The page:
greek


adjective

  1. of or relating to Greece, the Greeks, or their language.
  2. pertaining to the Greek Orthodox Church.
  3. noting or pertaining to the alphabetical script derived from a Semitic form of writing, employing some letters that originally represented consonants for use as vowel sounds, which was used from about the beginning of the first millennium b.c. for the writing of Greek, and from which the Latin, Cyrillic, and other alphabets were derived.

noun

  1. a native or inhabitant of Greece.
  2. the language of the ancient Greeks and any of the languages that have developed from it, as Hellenistic Greek, Biblical Greek, the Koine, and Modern Greek. Abbreviation: Gk, Gk.
  3. Informal. anything unintelligible, as speech, writing, etc.: This contract is all Greek to me.
  4. a member of the Greek Orthodox Church.
  5. Hellenic(def 3).
  6. a person who belongs to a Greek-letter fraternity or sorority.
  7. Archaic: Usually Offensive. a cheater, especially one who cheats at cards.

noun

  1. the official language of Greece, constituting the Hellenic branch of the Indo-European family of languagesSee Ancient Greek, Late Greek, Medieval Greek, Modern Greek
  2. a native or inhabitant of Greece or a descendant of such a native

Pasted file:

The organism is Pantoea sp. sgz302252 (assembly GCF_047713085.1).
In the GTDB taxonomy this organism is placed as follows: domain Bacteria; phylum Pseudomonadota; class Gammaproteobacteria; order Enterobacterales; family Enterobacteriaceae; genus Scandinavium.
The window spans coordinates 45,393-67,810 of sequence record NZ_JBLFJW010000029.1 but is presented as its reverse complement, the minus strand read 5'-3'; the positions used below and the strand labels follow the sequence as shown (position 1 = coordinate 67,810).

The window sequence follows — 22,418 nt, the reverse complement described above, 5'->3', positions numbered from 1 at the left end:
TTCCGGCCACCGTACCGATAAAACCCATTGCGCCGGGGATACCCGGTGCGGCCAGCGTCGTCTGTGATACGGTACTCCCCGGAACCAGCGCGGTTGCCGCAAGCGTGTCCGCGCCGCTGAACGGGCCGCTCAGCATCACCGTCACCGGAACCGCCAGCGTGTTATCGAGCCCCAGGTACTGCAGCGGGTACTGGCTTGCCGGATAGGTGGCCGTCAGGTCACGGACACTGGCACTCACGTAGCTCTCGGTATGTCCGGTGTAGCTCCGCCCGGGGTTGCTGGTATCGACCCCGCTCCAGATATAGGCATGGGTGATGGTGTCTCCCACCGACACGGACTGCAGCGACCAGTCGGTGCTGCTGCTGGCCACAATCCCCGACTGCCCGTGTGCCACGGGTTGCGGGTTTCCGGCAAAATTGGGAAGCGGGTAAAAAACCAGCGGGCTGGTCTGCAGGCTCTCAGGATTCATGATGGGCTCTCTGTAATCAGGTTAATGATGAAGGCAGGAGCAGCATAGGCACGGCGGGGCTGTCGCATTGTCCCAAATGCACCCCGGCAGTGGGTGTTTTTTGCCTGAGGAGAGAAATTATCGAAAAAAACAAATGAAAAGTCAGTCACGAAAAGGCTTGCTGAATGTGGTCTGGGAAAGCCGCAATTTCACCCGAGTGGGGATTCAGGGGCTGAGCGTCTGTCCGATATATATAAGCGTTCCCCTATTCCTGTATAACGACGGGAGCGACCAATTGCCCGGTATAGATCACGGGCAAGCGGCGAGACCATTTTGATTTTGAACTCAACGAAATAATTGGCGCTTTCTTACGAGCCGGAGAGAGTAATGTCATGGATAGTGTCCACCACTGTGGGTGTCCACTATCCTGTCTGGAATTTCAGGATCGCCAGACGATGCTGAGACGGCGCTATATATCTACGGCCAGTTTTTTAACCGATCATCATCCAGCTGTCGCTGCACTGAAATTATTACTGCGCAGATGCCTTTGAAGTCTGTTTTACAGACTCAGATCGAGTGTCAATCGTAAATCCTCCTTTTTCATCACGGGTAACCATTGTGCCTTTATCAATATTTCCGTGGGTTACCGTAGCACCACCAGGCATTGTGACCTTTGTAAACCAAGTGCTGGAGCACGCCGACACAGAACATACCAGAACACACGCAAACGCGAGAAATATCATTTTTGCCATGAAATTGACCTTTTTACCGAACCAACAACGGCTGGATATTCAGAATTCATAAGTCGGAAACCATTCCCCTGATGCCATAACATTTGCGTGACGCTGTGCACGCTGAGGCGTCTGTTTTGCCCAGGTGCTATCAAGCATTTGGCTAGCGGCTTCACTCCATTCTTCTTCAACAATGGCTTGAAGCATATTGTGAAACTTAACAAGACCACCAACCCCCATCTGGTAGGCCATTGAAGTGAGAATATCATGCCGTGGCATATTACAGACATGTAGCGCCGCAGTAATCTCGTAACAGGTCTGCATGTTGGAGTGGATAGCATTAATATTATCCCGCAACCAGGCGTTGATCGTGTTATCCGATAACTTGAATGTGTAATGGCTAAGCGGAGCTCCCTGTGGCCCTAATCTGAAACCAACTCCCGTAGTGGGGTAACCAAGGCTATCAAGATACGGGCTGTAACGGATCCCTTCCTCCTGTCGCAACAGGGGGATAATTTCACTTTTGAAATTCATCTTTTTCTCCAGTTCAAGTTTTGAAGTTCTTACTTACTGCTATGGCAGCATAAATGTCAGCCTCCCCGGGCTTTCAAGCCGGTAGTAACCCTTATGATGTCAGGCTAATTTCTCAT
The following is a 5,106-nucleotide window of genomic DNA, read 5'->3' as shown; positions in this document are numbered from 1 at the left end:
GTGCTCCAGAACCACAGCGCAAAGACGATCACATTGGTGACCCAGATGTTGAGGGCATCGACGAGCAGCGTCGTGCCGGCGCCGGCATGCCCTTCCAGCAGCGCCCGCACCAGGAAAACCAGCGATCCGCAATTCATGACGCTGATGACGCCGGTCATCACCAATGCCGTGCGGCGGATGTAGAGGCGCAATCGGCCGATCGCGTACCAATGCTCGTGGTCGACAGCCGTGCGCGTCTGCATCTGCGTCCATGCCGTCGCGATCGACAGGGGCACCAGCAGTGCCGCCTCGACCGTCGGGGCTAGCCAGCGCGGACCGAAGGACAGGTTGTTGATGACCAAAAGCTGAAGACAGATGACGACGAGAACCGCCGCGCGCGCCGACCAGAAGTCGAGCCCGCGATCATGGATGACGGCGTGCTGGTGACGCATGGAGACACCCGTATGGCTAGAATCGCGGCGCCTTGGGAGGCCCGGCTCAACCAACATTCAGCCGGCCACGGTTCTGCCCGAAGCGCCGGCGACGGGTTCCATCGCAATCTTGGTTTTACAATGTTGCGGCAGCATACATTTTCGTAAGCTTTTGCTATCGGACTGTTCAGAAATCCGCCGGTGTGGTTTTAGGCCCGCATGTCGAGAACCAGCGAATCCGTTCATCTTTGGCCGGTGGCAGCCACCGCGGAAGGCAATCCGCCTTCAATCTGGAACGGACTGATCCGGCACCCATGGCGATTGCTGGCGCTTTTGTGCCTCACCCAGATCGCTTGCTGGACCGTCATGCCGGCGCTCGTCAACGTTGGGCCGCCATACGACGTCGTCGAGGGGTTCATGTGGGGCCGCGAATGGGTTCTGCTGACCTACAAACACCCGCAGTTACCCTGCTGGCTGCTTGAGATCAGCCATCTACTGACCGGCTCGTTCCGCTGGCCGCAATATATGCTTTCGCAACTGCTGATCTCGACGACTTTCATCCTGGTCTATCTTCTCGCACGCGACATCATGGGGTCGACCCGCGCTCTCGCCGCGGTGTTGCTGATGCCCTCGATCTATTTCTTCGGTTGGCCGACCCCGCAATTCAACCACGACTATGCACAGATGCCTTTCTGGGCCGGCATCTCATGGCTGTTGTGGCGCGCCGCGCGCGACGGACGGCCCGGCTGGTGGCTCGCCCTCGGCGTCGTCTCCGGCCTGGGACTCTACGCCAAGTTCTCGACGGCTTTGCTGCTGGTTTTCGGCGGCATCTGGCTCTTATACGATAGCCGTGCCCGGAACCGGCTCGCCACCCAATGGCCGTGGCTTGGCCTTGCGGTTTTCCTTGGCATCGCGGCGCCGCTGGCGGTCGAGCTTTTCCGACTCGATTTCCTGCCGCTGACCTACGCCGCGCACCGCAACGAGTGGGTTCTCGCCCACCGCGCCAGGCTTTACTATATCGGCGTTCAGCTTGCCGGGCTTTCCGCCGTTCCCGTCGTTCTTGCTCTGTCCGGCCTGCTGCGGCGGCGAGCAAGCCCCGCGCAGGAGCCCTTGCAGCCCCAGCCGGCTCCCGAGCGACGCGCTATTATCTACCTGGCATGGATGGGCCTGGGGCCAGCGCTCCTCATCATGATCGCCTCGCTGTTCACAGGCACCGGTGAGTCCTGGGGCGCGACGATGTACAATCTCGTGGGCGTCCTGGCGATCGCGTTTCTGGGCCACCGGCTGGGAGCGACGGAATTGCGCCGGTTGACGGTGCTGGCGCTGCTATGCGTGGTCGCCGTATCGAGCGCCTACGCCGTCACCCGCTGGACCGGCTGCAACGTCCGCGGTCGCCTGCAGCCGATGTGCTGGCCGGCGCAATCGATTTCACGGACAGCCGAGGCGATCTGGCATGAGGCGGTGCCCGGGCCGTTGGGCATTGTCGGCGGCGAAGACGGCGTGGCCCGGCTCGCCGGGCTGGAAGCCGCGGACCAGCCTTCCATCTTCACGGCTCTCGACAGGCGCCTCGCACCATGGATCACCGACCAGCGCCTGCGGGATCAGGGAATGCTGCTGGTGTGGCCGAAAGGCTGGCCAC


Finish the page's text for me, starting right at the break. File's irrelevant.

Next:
3. a member of the Greek Orthodox Church
  4. informal anything incomprehensible (esp in the phrase it’s (all) Greek to me)
  5. Greek meets Greek equals meet

adjective

  1. denoting, relating to, or characteristic of Greece, the Greeks, or the Greek language; Hellenic
  2. of, relating to, or designating the Greek Orthodox Church
n.

Old English Grecas, Crecas (plural), early Germanic borrowing from Latin Graeci “the Hellenes,” from Greek Grakoi. Aristotle, who was the first to use Graikhos as equivalent to Hellenes (“Meteorologica” I.xiv), wrote that it was the name originally used by Illyrians for the Dorians in Epirus, from Graii, native name of the people of Epirus.

But a modern theory (put forth by German classical historian Georg Busolt, 1850-1920), derives it from Graikhos “inhabitant of Graia” (literally “gray”), a town on the coast of Boeotia, which was the name given by the Romans to all Greeks, originally to the Greek colonists from Graia who helped found Cumae (9c. B.C.E.), the important city in southern Italy where the Latins first encountered Greeks. Under this theory, it was reborrowed in this general sense by the Greeks.

The Germanic languages originally borrowed the word with an initial -k- sound (cf. Old High German Chrech, Gothic Kreks), which probably was their initial sound closest to the Latin -g- at the time; the word was later refashioned.

It was subtle of God to learn Greek when he wished to become an author — and not to learn it better. [Nietzsche, “Beyond Good and Evil,” 1886]

Meaning “the Greek language” is from late 14c.; meaning “unintelligible speech, gibberish” is from c.1600. Meaning “Greek letter fraternity member” is student slang, 1900.

adj.

late 14c., from Greek (n.). Earlier Gregeis (c.1300), from Old French Gregois; also Greekish (Old English Grecisc). In venery, “anal,” by 1970. Greek gift is from “Æneid,” II.49: “timeo Danaos et dona ferentes.”

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